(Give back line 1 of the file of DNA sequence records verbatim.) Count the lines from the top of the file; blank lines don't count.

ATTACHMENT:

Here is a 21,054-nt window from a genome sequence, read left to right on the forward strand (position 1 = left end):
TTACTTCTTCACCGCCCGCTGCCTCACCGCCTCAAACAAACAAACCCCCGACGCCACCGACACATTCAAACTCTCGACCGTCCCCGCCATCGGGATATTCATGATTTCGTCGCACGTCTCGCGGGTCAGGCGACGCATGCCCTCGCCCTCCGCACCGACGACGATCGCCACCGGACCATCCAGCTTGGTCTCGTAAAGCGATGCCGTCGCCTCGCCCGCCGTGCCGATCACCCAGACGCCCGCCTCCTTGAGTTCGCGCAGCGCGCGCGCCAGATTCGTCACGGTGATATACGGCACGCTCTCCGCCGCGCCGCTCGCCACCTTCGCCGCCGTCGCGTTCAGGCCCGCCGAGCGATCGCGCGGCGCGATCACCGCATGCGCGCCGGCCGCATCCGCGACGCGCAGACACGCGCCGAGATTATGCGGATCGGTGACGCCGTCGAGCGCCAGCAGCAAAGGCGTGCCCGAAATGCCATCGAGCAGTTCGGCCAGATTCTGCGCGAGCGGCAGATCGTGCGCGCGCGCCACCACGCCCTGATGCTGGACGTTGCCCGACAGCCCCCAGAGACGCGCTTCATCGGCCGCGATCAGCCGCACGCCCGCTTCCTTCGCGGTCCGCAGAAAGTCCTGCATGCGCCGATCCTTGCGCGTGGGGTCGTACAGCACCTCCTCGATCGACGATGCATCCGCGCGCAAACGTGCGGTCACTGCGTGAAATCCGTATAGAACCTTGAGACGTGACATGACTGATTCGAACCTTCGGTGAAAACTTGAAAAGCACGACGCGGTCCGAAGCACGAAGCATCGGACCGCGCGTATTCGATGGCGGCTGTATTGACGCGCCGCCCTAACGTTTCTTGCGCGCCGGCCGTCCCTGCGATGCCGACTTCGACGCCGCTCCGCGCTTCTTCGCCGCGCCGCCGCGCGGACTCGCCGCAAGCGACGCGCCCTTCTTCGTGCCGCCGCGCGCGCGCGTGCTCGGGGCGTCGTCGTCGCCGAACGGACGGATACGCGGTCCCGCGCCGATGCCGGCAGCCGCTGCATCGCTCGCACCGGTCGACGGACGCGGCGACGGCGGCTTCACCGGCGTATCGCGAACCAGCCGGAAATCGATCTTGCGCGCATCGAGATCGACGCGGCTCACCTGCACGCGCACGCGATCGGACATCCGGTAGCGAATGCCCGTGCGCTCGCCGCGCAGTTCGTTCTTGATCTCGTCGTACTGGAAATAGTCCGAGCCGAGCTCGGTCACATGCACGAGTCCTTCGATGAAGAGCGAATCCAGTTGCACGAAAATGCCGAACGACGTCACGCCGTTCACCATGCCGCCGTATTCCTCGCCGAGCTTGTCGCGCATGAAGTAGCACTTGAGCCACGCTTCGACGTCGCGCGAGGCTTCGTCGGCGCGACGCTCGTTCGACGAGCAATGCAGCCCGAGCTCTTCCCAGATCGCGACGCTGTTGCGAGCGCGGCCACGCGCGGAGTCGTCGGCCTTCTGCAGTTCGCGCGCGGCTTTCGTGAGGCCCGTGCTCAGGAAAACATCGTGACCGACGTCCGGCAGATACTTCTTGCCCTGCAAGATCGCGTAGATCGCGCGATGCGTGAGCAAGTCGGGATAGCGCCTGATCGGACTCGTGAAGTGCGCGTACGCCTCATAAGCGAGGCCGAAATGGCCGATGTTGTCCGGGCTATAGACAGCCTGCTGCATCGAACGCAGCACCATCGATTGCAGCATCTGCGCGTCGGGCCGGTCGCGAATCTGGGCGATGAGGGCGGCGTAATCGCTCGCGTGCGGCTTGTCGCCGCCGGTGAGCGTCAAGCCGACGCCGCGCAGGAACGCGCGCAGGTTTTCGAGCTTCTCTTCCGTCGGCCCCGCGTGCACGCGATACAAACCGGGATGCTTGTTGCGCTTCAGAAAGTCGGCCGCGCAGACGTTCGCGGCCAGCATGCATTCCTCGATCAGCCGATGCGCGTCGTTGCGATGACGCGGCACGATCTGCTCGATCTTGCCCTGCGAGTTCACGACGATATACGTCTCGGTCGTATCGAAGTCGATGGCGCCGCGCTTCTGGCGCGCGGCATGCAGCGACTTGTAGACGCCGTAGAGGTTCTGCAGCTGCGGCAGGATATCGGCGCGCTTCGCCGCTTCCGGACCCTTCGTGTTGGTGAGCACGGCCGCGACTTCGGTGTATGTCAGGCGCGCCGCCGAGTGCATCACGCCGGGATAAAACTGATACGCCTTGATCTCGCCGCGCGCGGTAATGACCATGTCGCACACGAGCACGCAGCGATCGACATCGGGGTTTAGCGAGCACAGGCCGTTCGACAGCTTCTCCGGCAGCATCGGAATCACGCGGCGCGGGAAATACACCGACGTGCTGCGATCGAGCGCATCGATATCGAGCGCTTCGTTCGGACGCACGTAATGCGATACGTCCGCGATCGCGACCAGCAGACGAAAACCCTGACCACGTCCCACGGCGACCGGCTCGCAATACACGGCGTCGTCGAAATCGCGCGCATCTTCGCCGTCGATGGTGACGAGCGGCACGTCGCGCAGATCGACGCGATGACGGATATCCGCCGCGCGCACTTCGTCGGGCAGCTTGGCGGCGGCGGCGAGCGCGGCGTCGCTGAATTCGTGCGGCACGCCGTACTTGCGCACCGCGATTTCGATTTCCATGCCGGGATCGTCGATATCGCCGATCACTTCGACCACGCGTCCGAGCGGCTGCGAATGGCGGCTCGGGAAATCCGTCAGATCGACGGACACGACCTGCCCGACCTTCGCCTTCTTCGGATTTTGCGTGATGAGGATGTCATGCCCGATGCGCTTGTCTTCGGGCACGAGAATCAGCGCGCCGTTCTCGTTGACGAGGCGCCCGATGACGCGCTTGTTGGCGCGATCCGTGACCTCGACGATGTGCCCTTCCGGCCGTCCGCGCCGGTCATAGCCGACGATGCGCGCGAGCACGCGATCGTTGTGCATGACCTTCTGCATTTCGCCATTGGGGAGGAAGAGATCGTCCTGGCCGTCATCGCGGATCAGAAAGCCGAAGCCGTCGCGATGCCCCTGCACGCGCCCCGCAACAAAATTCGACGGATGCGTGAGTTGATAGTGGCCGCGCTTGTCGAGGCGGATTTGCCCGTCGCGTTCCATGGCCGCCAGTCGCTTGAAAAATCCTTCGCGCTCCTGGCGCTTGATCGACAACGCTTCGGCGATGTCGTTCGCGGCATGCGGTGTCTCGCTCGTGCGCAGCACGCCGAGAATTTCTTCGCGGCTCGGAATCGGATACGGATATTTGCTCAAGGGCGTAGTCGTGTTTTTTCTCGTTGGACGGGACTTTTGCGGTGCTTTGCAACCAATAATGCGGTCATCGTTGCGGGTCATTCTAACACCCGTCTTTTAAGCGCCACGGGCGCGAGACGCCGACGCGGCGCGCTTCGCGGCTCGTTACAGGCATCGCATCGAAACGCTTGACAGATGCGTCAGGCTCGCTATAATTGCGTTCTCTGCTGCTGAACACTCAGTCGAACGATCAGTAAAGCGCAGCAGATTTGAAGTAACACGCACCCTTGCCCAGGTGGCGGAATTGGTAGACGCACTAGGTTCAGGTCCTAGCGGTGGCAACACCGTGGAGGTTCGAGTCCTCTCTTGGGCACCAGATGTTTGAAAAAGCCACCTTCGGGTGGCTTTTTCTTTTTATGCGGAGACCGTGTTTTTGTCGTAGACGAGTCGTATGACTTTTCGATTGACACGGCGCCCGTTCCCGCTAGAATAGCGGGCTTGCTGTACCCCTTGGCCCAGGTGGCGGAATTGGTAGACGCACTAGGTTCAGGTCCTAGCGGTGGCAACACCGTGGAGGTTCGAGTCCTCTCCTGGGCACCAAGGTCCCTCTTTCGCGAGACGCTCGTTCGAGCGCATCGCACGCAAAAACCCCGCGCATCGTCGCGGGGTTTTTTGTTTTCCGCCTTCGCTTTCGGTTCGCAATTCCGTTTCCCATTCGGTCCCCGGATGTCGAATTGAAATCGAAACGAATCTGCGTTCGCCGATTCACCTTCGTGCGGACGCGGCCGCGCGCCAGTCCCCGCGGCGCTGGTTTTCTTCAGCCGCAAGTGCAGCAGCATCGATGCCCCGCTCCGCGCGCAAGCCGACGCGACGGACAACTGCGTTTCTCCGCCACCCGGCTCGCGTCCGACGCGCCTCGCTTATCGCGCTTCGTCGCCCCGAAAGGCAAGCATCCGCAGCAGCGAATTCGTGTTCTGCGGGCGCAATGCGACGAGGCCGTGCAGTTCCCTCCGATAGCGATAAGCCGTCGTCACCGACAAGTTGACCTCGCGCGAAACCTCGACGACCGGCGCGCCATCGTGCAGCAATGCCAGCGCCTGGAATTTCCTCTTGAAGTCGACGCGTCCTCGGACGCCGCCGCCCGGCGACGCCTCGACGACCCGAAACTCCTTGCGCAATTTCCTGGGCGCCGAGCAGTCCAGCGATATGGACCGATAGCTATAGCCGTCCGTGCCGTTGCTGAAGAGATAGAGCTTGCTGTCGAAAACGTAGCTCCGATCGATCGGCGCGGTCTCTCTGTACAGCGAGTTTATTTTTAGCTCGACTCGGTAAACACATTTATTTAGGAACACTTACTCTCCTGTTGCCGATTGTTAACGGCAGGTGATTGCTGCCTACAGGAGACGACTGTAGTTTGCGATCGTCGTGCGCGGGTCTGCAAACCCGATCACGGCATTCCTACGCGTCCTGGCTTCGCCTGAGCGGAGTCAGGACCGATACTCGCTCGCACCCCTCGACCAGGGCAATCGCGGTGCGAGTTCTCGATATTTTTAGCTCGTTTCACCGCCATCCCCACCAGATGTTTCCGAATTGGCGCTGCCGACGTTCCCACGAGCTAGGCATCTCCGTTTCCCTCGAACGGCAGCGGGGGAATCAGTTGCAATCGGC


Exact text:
Here is a 21,054-nt window from a genome sequence, read left to right on the forward strand (position 1 = left end):